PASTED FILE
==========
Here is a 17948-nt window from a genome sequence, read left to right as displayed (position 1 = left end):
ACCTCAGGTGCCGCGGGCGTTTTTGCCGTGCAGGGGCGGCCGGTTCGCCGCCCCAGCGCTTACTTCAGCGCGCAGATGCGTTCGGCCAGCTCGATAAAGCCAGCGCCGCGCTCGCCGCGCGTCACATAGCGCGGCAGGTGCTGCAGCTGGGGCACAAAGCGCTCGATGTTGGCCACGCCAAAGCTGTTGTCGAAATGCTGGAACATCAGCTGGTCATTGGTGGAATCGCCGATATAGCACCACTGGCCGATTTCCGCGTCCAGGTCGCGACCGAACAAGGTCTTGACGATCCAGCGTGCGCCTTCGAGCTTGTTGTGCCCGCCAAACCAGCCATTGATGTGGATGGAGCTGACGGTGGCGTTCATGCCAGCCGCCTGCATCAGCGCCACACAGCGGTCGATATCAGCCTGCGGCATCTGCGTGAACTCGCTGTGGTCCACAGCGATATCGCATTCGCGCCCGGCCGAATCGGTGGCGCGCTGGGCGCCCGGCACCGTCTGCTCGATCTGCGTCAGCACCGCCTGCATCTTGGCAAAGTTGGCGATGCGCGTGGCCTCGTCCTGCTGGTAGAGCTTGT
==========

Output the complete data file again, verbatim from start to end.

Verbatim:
Here is a 17948-nt window from a genome sequence, read left to right as displayed (position 1 = left end):
ACCTCAGGTGCCGCGGGCGTTTTTGCCGTGCAGGGGCGGCCGGTTCGCCGCCCCAGCGCTTACTTCAGCGCGCAGATGCGTTCGGCCAGCTCGATAAAGCCAGCGCCGCGCTCGCCGCGCGTCACATAGCGCGGCAGGTGCTGCAGCTGGGGCACAAAGCGCTCGATGTTGGCCACGCCAAAGCTGTTGTCGAAATGCTGGAACATCAGCTGGTCATTGGTGGAATCGCCGATATAGCACCACTGGCCGATTTCCGCGTCCAGGTCGCGACCGAACAAGGTCTTGACGATCCAGCGTGCGCCTTCGAGCTTGTTGTGCCCGCCAAACCAGCCATTGATGTGGATGGAGCTGACGGTGGCGTTCATGCCAGCCGCCTGCATCAGCGCCACACAGCGGTCGATATCAGCCTGCGGCATCTGCGTGAACTCGCTGTGGTCCACAGCGATATCGCATTCGCGCCCGGCCGAATCGGTGGCGCGCTGGGCGCCCGGCACCGTCTGCTCGATCTGCGTCAGCACCGCCTGCATCTTGGCAAAGTTGGCGATGCGCGTGGCCTCGTCCTGCTGGTAGAGCTTGT